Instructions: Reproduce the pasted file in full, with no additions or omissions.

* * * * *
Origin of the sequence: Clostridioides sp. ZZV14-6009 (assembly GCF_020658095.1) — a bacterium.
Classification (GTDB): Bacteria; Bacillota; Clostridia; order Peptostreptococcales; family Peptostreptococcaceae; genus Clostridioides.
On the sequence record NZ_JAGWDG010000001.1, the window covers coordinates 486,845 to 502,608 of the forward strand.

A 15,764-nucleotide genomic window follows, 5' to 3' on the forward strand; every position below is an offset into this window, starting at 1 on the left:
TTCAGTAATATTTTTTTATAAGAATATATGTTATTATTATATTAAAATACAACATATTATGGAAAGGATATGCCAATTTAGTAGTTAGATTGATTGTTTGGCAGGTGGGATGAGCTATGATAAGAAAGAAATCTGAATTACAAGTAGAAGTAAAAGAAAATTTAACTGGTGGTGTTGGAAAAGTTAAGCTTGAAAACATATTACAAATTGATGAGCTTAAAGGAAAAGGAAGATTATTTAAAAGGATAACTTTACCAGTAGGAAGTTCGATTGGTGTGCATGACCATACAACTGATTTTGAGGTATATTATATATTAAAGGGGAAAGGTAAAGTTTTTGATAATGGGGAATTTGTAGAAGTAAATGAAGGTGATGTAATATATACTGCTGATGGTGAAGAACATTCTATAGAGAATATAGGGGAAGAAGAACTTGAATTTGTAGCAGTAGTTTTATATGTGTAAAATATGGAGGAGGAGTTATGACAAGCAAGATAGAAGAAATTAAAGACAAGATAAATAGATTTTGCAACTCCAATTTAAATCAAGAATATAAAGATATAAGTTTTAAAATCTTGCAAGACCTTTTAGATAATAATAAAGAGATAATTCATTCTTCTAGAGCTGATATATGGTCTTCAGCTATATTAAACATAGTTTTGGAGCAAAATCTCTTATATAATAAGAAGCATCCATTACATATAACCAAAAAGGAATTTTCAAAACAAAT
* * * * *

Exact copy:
Origin of the sequence: Clostridioides sp. ZZV14-6009 (assembly GCF_020658095.1) — a bacterium.
Classification (GTDB): Bacteria; Bacillota; Clostridia; order Peptostreptococcales; family Peptostreptococcaceae; genus Clostridioides.
On the sequence record NZ_JAGWDG010000001.1, the window covers coordinates 486,845 to 502,608 of the forward strand.

A 15,764-nucleotide genomic window follows, 5' to 3' on the forward strand; every position below is an offset into this window, starting at 1 on the left:
TTCAGTAATATTTTTTTATAAGAATATATGTTATTATTATATTAAAATACAACATATTATGGAAAGGATATGCCAATTTAGTAGTTAGATTGATTGTTTGGCAGGTGGGATGAGCTATGATAAGAAAGAAATCTGAATTACAAGTAGAAGTAAAAGAAAATTTAACTGGTGGTGTTGGAAAAGTTAAGCTTGAAAACATATTACAAATTGATGAGCTTAAAGGAAAAGGAAGATTATTTAAAAGGATAACTTTACCAGTAGGAAGTTCGATTGGTGTGCATGACCATACAACTGATTTTGAGGTATATTATATATTAAAGGGGAAAGGTAAAGTTTTTGATAATGGGGAATTTGTAGAAGTAAATGAAGGTGATGTAATATATACTGCTGATGGTGAAGAACATTCTATAGAGAATATAGGGGAAGAAGAACTTGAATTTGTAGCAGTAGTTTTATATGTGTAAAATATGGAGGAGGAGTTATGACAAGCAAGATAGAAGAAATTAAAGACAAGATAAATAGATTTTGCAACTCCAATTTAAATCAAGAATATAAAGATATAAGTTTTAAAATCTTGCAAGACCTTTTAGATAATAATAAAGAGATAATTCATTCTTCTAGAGCTGATATATGGTCTTCAGCTATATTAAACATAGTTTTGGAGCAAAATCTCTTATATAATAAGAAGCATCCATTACATATAACCAAAAAGGAATTTTCAAAACAAAT